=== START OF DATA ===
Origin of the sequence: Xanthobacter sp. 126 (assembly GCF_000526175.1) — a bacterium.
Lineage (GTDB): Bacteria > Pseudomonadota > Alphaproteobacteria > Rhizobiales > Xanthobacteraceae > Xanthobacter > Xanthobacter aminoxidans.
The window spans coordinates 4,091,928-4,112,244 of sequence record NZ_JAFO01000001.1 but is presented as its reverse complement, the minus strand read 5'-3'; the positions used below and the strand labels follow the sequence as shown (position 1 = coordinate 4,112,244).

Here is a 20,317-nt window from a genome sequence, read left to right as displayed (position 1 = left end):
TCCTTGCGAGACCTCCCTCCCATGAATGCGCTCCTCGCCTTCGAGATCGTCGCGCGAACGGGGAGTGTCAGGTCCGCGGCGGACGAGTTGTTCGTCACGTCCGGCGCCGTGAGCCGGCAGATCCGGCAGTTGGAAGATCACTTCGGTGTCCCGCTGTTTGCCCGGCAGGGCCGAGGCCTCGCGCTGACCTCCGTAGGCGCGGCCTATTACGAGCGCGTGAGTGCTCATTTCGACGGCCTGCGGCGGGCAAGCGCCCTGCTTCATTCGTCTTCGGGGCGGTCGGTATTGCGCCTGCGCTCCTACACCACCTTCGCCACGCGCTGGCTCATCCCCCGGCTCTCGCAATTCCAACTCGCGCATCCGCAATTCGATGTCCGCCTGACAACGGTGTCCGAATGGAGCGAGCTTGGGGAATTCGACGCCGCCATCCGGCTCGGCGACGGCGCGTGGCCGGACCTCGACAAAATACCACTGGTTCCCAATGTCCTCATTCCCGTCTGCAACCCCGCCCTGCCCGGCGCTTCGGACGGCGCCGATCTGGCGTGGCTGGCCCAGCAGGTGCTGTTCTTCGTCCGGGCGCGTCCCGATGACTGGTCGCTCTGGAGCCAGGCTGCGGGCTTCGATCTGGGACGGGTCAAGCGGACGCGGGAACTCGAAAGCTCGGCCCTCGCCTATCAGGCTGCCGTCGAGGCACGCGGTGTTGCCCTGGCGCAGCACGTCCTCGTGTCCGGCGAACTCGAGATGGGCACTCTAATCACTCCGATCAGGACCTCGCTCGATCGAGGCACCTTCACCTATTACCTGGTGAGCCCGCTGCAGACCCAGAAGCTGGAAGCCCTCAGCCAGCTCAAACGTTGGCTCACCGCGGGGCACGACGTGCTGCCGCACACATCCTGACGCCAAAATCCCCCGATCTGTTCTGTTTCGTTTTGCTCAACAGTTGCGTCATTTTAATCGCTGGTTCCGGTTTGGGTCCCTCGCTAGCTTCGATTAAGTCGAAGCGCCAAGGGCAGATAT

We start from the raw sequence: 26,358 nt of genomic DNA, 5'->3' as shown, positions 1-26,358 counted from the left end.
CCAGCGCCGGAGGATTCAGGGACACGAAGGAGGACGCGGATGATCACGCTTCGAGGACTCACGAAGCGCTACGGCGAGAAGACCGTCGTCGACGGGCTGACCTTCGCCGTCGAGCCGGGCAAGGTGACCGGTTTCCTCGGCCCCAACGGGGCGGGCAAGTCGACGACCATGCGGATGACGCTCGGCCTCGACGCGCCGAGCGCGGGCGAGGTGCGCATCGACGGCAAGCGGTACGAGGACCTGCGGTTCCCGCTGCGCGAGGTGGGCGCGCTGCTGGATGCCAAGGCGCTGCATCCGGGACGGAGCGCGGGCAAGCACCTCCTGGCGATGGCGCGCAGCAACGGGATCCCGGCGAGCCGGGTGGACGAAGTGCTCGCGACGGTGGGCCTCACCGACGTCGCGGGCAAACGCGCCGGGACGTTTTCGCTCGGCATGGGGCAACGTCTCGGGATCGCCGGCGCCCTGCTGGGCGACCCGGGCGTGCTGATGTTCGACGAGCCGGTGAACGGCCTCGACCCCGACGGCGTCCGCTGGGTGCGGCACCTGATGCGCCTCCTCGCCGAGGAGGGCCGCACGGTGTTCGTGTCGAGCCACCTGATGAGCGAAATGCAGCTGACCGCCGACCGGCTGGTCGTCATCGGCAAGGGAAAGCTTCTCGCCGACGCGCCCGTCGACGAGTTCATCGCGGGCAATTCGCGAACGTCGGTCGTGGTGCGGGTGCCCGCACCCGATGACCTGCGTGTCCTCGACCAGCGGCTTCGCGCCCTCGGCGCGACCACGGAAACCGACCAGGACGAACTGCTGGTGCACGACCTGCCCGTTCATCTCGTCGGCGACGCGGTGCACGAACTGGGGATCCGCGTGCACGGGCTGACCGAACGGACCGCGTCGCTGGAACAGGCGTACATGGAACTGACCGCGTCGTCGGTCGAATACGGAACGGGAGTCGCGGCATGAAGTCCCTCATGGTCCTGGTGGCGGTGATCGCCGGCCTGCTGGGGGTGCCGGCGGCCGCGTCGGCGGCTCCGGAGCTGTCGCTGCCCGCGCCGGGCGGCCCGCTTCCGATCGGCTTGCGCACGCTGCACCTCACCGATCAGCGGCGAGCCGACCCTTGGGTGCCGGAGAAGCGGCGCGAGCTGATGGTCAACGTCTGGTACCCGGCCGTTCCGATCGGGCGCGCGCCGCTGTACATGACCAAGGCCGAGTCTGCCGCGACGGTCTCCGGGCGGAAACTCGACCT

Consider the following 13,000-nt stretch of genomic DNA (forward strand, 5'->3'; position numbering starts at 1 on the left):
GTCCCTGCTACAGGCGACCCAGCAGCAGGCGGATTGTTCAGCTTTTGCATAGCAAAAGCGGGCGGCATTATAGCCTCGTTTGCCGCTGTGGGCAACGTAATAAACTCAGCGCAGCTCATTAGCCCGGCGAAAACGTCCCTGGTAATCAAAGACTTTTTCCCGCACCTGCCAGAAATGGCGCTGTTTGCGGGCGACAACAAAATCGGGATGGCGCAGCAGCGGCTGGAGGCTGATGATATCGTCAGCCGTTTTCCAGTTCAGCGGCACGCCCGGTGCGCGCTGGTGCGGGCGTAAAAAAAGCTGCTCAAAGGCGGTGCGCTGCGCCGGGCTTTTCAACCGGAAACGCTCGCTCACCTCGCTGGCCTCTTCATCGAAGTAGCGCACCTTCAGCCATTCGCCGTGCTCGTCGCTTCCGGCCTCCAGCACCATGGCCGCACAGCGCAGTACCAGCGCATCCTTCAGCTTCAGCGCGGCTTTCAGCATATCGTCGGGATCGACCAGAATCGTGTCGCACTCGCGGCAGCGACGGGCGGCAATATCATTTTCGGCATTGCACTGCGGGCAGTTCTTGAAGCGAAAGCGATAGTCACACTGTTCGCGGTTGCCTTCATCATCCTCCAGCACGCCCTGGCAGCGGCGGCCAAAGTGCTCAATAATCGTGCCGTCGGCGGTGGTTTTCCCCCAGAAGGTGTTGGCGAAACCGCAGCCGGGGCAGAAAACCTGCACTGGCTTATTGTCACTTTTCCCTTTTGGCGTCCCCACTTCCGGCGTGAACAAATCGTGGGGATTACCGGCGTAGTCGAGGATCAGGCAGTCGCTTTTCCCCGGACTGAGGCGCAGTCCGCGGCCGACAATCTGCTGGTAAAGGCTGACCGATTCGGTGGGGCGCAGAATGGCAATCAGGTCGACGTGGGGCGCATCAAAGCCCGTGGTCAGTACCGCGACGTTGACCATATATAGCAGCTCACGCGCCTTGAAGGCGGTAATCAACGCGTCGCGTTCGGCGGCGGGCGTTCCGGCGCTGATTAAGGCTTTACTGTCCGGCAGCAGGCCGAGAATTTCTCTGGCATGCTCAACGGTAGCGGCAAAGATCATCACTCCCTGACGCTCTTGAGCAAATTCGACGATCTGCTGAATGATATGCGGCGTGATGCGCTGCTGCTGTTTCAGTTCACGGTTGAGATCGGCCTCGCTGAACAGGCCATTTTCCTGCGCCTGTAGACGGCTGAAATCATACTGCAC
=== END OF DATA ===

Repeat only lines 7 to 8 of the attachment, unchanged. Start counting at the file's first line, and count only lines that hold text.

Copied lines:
CCAGCGCCGGAGGATTCAGGGACACGAAGGAGGACGCGGATGATCACGCTTCGAGGACTCACGAAGCGCTACGGCGAGAAGACCGTCGTCGACGGGCTGACCTTCGCCGTCGAGCCGGGCAAGGTGACCGGTTTCCTCGGCCCCAACGGGGCGGGCAAGTCGACGACCATGCGGATGACGCTCGGCCTCGACGCGCCGAGCGCGGGCGAGGTGCGCATCGACGGCAAGCGGTACGAGGACCTGCGGTTCCCGCTGCGCGAGGTGGGCGCGCTGCTGGATGCCAAGGCGCTGCATCCGGGACGGAGCGCGGGCAAGCACCTCCTGGCGATGGCGCGCAGCAACGGGATCCCGGCGAGCCGGGTGGACGAAGTGCTCGCGACGGTGGGCCTCACCGACGTCGCGGGCAAACGCGCCGGGACGTTTTCGCTCGGCATGGGGCAACGTCTCGGGATCGCCGGCGCCCTGCTGGGCGACCCGGGCGTGCTGATGTTCGACGAGCCGGTGAACGGCCTCGACCCCGACGGCGTCCGCTGGGTGCGGCACCTGATGCGCCTCCTCGCCGAGGAGGGCCGCACGGTGTTCGTGTCGAGCCACCTGATGAGCGAAATGCAGCTGACCGCCGACCGGCTGGTCGTCATCGGCAAGGGAAAGCTTCTCGCCGACGCGCCCGTCGACGAGTTCATCGCGGGCAATTCGCGAACGTCGGTCGTGGTGCGGGTGCCCGCACCCGATGACCTGCGTGTCCTCGACCAGCGGCTTCGCGCCCTCGGCGCGACCACGGAAACCGACCAGGACGAACTGCTGGTGCACGACCTGCCCGTTCATCTCGTCGGCGACGCGGTGCACGAACTGGGGATCCGCGTGCACGGGCTGACCGAACGGACCGCGTCGCTGGAACAGGCGTACATGGAACTGACCGCGTCGTCGGTCGAATACGGAACGGGAGTCGCGGCATGAAGTCCCTCATGGTCCTGGTGGCGGTGATCGCCGGCCTGCTGGGGGTGCCGGCGGCCGCGTCGGCGGCTCCGGAGCTGTCGCTGCCCGCGCCGGGCGGCCCGCTTCCGATCGGCTTGCGCACGCTGCACCTCACCGATCAGCGGCGAGCCGACCCTTGGGTGCCGGAGAAGCGGCGCGAGCTGATGGTCAACGTCTGGTACCCGGCCGTTCCGATCGGGCGCGCGCCGCTGTACATGACCAAGGCCGAGTCTGCCGCGACGGTCTCCGGGCGGAAACTCGACCT

Consider the following 13,000-nt stretch of genomic DNA (forward strand, 5'->3'; position numbering starts at 1 on the left):